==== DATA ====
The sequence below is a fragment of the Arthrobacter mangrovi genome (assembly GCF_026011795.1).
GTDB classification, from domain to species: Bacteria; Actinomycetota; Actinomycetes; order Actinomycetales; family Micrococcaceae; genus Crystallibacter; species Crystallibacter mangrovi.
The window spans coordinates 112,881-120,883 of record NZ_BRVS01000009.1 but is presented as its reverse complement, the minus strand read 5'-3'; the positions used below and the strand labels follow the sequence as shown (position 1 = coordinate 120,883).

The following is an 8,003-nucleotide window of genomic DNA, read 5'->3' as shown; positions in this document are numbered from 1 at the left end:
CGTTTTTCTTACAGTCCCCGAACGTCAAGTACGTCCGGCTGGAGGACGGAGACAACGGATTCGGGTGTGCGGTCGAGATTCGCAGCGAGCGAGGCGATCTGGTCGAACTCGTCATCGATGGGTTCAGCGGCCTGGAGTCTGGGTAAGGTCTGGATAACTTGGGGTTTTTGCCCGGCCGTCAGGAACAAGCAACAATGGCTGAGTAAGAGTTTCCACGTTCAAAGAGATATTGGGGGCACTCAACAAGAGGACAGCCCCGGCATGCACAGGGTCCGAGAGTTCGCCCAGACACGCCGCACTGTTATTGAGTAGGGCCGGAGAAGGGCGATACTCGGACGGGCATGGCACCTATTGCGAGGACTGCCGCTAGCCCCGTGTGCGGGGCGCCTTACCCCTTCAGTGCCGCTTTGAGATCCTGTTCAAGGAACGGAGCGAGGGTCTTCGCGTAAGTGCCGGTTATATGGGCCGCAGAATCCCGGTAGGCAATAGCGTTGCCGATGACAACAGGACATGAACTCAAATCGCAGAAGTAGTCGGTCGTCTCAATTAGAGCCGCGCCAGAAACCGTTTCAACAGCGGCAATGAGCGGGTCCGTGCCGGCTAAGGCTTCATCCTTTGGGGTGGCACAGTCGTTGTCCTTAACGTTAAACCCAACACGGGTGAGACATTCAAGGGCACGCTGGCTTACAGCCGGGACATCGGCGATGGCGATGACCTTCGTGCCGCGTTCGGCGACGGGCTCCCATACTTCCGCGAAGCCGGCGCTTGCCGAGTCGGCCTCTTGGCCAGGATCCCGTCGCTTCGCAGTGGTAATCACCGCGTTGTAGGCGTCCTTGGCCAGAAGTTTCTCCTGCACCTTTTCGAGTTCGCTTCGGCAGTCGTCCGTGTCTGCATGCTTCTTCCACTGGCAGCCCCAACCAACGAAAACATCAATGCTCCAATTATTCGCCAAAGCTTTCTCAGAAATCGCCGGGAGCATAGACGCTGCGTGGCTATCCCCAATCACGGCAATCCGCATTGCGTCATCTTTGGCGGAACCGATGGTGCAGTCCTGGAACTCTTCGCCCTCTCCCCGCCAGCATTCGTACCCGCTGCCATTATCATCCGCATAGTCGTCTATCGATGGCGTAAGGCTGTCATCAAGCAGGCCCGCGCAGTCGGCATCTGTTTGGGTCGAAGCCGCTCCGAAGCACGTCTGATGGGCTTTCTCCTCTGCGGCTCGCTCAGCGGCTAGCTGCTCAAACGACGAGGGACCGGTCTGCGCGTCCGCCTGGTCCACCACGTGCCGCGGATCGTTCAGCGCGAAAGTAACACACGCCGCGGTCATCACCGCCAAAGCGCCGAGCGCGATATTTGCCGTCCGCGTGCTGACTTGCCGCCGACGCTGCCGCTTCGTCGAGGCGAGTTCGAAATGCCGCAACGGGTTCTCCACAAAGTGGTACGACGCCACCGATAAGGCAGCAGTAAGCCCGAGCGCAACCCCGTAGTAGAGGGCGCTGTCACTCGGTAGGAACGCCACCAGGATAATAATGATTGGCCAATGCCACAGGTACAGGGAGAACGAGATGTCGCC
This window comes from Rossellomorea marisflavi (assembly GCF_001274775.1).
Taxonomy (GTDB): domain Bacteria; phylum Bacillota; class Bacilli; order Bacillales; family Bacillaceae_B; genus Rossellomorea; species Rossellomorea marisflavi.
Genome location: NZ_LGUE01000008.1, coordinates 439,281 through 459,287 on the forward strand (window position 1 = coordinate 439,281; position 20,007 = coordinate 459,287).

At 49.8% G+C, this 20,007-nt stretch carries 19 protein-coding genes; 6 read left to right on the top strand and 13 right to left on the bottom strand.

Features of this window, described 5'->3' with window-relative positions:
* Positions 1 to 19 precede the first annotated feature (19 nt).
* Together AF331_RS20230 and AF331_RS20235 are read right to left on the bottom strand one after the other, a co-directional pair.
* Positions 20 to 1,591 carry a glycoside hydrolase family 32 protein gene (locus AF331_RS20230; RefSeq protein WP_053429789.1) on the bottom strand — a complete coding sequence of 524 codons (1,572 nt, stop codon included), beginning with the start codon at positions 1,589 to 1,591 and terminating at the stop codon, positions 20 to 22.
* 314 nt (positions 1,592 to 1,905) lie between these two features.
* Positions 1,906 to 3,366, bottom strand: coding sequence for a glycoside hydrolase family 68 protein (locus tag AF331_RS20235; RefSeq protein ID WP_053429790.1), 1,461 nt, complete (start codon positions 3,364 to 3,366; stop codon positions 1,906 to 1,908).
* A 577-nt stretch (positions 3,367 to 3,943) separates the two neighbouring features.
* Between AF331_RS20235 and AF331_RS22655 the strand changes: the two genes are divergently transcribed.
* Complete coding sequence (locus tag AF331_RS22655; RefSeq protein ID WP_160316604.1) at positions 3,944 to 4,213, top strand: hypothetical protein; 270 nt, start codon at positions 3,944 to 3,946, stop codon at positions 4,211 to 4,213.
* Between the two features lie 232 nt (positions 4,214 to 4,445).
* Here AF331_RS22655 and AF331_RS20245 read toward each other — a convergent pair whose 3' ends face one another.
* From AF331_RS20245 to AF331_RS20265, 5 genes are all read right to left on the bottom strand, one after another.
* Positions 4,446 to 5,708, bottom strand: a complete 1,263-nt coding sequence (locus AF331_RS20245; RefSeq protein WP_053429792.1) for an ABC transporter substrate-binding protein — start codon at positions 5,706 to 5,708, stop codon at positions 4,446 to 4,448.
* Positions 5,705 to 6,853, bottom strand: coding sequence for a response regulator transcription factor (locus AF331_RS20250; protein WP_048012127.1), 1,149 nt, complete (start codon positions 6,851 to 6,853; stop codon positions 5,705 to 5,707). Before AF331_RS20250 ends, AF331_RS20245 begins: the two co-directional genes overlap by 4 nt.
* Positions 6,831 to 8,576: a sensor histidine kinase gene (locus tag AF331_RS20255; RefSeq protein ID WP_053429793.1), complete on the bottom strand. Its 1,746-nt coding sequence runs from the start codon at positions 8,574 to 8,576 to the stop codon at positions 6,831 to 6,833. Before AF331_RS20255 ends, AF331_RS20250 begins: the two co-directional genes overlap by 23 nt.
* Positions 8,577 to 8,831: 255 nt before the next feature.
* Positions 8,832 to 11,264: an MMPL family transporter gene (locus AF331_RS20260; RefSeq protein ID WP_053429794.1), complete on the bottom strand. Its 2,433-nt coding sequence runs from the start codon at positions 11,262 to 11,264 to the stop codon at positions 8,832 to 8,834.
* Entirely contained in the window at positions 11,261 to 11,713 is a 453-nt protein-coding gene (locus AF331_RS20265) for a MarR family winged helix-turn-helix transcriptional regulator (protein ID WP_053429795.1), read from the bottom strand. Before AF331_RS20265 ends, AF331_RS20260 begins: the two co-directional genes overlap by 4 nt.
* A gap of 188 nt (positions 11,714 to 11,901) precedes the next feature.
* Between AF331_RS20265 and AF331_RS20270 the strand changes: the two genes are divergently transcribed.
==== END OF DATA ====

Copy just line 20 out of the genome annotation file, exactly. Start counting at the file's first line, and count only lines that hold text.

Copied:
* Here AF331_RS22655 and AF331_RS20245 read toward each other — a convergent pair whose 3' ends face one another.